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PAHO Urges Increased Use of Diagnostics, Medicines for Viral Hepatitis

Source: Loop Caribbean
The Pan American Health Organization (PAHO) is urging countries in the Americas, including the Caribbean, to rapidly scale-up access to diagnosis and treatment for hepatitis B and C to achieve the goal of elimination in the Region by 2030.

Hepatitis, an inflammation of the liver that can lead to serious disease and death, affects over 10 million people in the Americas. But PAHO said while hepatitis can become chronic, it can be effectively controlled with medicines if detected in time.

The international community is observing World Hepatitis Day on Friday and PAHO said in the Americas, just 18 per cent of those with hepatitis B and 22 per cent of those with hepatitis C are aware they have the condition.

It said of these, just three per cent of those with hepatitis B and 18 per cent with hepatitis C receive treatment.

“This is primarily due to continued under-investment in diagnostics and hepatitis medicines, which, in the case of hepatitis C, can treat the disease in just 12 weeks.

PAHO Director, Dr. Jarbas Barbosa, said while immunization programmes have enabled the Americas to significantly reduce mother-to-child transmission of hepatitis B, “more than 100,000 people die each year due to liver cancer or cirrhosis caused by hepatitis B and C.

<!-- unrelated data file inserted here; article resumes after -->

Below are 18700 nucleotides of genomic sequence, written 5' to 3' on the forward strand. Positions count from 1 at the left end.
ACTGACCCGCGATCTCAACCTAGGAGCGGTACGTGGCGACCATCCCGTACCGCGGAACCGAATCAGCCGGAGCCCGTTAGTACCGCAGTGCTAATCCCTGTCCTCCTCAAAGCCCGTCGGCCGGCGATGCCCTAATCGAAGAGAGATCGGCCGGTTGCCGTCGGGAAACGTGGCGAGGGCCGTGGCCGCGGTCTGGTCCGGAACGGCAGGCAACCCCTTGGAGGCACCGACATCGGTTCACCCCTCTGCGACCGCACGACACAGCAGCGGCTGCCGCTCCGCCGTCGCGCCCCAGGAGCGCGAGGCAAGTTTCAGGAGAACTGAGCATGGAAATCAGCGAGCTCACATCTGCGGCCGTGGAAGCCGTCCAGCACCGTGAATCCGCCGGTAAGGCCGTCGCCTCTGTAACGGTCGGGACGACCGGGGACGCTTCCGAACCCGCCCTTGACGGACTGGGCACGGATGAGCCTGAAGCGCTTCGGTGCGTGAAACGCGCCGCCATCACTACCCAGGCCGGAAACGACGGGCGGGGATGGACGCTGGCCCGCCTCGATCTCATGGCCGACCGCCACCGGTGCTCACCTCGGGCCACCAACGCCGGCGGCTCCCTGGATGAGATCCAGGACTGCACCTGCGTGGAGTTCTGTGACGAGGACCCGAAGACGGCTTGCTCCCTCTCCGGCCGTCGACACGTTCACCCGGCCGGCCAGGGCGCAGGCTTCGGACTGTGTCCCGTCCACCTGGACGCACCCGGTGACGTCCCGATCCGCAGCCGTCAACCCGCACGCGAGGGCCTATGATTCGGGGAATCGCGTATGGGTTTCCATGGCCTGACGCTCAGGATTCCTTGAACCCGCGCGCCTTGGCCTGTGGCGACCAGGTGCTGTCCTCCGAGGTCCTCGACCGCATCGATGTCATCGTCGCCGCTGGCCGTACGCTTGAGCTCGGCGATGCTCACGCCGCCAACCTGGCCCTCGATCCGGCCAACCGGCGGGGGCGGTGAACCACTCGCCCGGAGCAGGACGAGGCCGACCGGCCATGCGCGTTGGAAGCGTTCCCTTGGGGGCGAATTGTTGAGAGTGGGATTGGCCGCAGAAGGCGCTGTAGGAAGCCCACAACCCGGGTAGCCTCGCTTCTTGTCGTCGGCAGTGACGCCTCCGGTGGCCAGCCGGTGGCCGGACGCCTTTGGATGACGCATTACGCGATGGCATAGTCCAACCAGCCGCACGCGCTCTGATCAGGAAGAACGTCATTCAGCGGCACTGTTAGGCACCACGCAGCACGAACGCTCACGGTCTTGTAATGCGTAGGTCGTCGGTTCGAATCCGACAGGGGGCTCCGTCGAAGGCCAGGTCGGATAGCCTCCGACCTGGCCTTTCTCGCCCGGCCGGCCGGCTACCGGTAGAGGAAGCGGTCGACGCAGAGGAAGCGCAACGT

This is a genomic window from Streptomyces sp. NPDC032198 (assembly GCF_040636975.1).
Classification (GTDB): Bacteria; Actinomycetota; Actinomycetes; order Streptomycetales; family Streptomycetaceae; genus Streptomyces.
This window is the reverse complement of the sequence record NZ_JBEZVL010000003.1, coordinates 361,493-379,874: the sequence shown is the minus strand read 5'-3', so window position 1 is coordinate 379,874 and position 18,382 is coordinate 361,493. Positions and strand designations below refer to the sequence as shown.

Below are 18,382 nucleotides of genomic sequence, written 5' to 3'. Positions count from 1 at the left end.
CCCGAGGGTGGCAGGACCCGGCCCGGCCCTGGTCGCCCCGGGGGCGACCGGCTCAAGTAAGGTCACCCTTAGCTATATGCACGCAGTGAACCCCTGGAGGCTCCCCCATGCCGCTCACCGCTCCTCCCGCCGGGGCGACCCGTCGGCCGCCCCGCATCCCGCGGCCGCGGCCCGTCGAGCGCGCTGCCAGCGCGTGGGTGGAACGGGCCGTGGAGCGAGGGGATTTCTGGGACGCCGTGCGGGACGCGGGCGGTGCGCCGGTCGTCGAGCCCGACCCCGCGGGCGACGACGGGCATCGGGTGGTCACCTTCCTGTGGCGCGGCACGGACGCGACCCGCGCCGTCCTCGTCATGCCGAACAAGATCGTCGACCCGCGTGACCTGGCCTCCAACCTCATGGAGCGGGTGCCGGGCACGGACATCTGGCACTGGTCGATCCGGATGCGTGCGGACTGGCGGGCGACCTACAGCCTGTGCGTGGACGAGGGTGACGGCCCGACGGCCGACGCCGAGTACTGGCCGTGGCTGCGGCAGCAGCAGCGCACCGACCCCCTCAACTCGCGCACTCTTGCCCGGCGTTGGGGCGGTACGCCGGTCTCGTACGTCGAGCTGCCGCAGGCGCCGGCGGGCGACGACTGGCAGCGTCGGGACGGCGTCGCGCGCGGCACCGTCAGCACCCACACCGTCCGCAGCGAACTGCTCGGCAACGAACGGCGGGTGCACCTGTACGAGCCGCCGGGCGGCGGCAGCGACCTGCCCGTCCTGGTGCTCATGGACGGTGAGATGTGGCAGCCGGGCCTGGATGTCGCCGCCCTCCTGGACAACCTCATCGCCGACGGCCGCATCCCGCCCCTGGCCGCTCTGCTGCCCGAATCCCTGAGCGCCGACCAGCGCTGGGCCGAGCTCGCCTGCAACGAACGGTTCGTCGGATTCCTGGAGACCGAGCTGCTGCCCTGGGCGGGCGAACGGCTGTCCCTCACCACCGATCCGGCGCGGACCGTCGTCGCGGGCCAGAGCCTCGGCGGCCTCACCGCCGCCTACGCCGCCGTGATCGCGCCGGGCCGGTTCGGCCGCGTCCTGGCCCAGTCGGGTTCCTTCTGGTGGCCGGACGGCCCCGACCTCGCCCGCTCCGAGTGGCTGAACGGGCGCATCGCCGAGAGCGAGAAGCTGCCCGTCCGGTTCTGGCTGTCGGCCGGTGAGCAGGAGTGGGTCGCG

“These deaths can be prevented if we increase the offer of testing and treatment services.”

PAHO’s Regional Advisor on Hepatitis Prevention and Control, Dr Leandro Sereno, said one of the main impediments to the treatment of chronic viral hepatitis is the perception that the medicines required are prohibitively expensive for countries.

“However, thanks to the increased availability of generics in the Region, the cost of treating hepatitis has reduced considerably over the past decade.”

Countries in the region can also purchase medicines to treat hepatitis through the PAHO Regional Revolving Funds – technical cooperation mechanisms for the pooled procurement of life-saving medicines, diagnostics, vaccines, and medical devices.

The patented product to treat hepatitis C is now available at less than half its original cost via the Funds, as are affordable generic options, providing countries with the opportunity to massively scale-up access to treatment.

World Hepatitis Day is observed every year to reflect on progress and achievements in the fight against hepatitis, as well as on opportunities to address the gaps in efforts to eliminate the disease as a public health concern.

The theme for this year, ‘One life, One liver’, shines a light on the silent role of the liver in performing over 500 vital functions to keep us alive. This is why prioritising liver health, and knowing our hepatitis status, is so important, PAHO said.

PAHO said over the past five years, through its Regional Revolving Funds, 38 countries in the region have acquired over 31 million doses of hepatitis B vaccines, 16 countries have procured over 3.8 million diagnostic tests and around 25,000 courses of treatment for hepatitis.